- POSTED: 30 Sep 2013 23:59
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Top European Union and United States officials leading talks to clinch the world's largest trade deal hope to have proposals ready by January to end deep differences over rules and regulations.
BRUSSELS: Top European Union and United States officials leading talks to clinch the world's largest trade deal hope to have proposals ready by January to end deep differences over rules and regulations.
Differences on norms set for anything from food and aviation safety, to standards for electric cars or the regulation of financial services, stand in the way of efforts to strike an ambitious transatlantic deal creating the world's largest free trade area.
EU trade commissioner Karel De Gucht said Monday after meeting his US counterpart Trade Representative Michael Froman that both sides wanted "a commonly agreed outline of the regulatory and rules component ... for political review in January."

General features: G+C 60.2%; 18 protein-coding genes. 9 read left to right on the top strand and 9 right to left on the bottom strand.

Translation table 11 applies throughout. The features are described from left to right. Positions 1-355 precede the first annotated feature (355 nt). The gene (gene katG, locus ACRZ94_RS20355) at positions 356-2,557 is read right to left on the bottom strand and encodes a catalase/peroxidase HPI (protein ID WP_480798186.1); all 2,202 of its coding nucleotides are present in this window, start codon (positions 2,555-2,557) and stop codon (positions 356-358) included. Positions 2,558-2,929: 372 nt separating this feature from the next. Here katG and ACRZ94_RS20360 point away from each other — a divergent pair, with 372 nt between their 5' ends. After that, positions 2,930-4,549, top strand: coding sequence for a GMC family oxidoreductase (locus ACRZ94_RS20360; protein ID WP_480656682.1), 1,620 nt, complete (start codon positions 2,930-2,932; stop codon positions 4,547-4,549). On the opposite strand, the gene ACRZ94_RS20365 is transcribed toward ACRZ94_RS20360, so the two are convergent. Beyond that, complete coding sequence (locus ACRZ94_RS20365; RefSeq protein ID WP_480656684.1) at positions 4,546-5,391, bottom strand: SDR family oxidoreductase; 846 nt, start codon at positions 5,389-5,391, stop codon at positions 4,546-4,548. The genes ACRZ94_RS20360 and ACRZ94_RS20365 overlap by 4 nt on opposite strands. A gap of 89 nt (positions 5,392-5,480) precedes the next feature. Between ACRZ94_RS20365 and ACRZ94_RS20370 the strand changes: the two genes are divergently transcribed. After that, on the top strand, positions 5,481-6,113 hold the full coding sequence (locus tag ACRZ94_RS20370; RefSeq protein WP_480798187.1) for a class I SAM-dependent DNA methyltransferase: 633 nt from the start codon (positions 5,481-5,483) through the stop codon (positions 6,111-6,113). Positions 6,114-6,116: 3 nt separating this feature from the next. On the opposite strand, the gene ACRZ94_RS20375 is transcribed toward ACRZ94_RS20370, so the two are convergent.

"On that basis, the political guidance can be given to try to make a maximum of progress throughout next year," he added in a statement.
A first round of talks in efforts to seal the Transatlantic Trade and Investment Partnership (TTIP) took place in Washington in July, with a second round due in Brussels next week and a third round to be held in December.
A TTIP deal would remove bureaucratic, regulatory and protectionist barriers to enable more open trade and investment in an area involving 820 million people
In separate statements at a conference, Froman said that "the greatest opportunity and challenge of TTIP is in the area of regulations and standards."
"Addressing the many regulations and standards will not be easy," he added, as "with TTIP we are trying to bridge two well-regulated systems."
Both officials stressed separately however that bridging these obstacles could help shape fresh global trade rules.
While no timeframe has been set to reach a deal, there is pressure on both sides to make significant progress by late next year before a new European Commission takes office in November 2014.
Asked about a deadline, Froman said "our intention is to work as fast as we can", adding that there can be "no artificial timetable. The substance will dictate the timetable.